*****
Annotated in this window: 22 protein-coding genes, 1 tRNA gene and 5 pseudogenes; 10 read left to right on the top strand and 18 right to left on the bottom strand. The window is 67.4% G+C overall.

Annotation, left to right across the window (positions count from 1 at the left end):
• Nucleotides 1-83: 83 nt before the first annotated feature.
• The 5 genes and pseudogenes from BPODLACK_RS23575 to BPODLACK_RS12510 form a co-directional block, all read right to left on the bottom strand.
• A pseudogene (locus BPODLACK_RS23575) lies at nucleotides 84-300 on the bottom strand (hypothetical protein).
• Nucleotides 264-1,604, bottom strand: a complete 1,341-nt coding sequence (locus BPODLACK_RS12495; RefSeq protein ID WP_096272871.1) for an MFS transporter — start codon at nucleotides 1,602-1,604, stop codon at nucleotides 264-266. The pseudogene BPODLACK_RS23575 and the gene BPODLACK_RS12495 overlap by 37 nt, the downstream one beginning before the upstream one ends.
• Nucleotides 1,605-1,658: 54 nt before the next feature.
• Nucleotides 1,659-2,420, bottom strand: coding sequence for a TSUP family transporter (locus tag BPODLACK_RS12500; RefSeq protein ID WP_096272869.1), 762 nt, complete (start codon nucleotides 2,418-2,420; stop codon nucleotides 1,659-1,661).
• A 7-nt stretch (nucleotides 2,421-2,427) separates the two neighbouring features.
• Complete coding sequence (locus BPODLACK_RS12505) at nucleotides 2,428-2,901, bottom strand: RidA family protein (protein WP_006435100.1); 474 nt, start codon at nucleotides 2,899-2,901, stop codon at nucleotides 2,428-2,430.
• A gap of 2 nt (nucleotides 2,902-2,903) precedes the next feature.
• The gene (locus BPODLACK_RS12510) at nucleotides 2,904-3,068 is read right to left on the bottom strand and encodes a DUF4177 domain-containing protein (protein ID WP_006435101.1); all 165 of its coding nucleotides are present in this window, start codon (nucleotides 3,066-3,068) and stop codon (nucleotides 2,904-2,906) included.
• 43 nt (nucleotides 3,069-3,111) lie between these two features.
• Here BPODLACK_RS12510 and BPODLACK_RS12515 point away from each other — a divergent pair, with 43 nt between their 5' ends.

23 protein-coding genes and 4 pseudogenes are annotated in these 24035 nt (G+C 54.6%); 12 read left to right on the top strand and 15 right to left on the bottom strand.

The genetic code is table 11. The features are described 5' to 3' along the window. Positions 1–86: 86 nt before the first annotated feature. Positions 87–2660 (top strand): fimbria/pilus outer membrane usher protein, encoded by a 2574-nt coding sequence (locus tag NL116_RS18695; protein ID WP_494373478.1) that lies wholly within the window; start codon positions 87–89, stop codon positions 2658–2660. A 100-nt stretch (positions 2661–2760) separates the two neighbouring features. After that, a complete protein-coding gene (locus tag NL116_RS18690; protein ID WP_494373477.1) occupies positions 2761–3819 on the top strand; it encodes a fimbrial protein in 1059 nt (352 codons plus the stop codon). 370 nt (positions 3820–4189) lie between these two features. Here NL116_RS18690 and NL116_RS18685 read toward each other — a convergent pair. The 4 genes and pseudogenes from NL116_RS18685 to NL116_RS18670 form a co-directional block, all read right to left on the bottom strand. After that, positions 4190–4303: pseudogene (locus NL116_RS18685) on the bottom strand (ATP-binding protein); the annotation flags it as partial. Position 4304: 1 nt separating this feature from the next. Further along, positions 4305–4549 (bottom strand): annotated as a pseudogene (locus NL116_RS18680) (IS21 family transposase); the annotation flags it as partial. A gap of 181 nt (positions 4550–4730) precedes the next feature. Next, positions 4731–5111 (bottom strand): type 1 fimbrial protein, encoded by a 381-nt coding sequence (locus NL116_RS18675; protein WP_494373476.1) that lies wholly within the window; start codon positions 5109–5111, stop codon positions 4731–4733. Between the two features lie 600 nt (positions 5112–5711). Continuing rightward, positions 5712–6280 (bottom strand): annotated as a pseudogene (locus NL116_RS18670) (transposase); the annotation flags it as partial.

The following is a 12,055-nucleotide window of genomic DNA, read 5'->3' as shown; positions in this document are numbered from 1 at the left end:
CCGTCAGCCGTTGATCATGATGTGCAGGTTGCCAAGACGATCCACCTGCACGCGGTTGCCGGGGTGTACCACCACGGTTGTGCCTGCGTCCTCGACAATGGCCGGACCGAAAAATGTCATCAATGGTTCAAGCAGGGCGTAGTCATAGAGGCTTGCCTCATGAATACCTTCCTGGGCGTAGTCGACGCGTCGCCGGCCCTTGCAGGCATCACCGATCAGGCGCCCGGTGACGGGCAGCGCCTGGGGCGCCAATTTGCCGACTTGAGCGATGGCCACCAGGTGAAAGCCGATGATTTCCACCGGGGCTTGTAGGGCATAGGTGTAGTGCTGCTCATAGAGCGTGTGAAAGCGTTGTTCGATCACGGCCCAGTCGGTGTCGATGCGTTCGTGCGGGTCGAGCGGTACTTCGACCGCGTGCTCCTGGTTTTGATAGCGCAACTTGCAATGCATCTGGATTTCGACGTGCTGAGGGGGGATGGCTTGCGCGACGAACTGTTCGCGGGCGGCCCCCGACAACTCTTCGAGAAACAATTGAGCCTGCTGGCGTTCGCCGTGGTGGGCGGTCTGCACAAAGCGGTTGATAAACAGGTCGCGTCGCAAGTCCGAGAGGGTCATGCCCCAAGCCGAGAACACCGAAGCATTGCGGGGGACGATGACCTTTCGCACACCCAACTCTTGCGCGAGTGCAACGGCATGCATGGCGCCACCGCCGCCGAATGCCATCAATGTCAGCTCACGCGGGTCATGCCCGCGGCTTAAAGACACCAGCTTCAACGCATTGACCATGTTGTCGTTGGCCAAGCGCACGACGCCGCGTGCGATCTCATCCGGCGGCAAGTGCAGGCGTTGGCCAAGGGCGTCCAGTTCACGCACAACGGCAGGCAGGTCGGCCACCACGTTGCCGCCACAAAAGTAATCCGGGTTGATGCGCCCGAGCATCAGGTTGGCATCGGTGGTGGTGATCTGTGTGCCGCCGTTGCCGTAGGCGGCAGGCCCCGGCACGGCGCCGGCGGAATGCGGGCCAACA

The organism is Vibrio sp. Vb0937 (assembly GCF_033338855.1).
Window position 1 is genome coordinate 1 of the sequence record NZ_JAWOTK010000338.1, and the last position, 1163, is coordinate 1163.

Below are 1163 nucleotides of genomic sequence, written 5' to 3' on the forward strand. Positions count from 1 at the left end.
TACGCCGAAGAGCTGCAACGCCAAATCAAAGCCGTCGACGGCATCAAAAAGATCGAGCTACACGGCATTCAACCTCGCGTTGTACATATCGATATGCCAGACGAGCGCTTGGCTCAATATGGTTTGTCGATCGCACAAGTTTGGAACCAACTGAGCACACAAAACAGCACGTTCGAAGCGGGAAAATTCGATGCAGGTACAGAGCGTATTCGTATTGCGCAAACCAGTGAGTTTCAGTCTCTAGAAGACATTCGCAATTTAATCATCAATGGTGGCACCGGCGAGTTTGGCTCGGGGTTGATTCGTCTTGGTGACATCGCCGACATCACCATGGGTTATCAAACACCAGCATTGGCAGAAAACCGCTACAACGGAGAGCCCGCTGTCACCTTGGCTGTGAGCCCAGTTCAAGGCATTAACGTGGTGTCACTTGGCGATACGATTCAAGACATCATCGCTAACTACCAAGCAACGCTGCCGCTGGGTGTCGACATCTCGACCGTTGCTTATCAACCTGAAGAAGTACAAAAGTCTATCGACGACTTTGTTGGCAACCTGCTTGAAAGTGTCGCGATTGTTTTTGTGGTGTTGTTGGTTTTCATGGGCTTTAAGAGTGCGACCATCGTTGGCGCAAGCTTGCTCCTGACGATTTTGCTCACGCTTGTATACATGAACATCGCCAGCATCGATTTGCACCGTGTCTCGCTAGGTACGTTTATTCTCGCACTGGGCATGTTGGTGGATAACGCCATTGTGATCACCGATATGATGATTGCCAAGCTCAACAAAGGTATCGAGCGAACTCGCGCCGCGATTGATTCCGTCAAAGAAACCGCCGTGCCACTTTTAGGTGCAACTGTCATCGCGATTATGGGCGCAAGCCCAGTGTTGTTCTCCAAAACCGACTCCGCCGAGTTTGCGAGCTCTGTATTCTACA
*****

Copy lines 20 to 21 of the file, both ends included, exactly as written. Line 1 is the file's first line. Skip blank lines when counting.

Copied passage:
Window position 1 is genome coordinate 1 of the sequence record NZ_JAWOTK010000338.1, and the last position, 1163, is coordinate 1163.

Below are 1163 nucleotides of genomic sequence, written 5' to 3' on the forward strand. Positions count from 1 at the left end.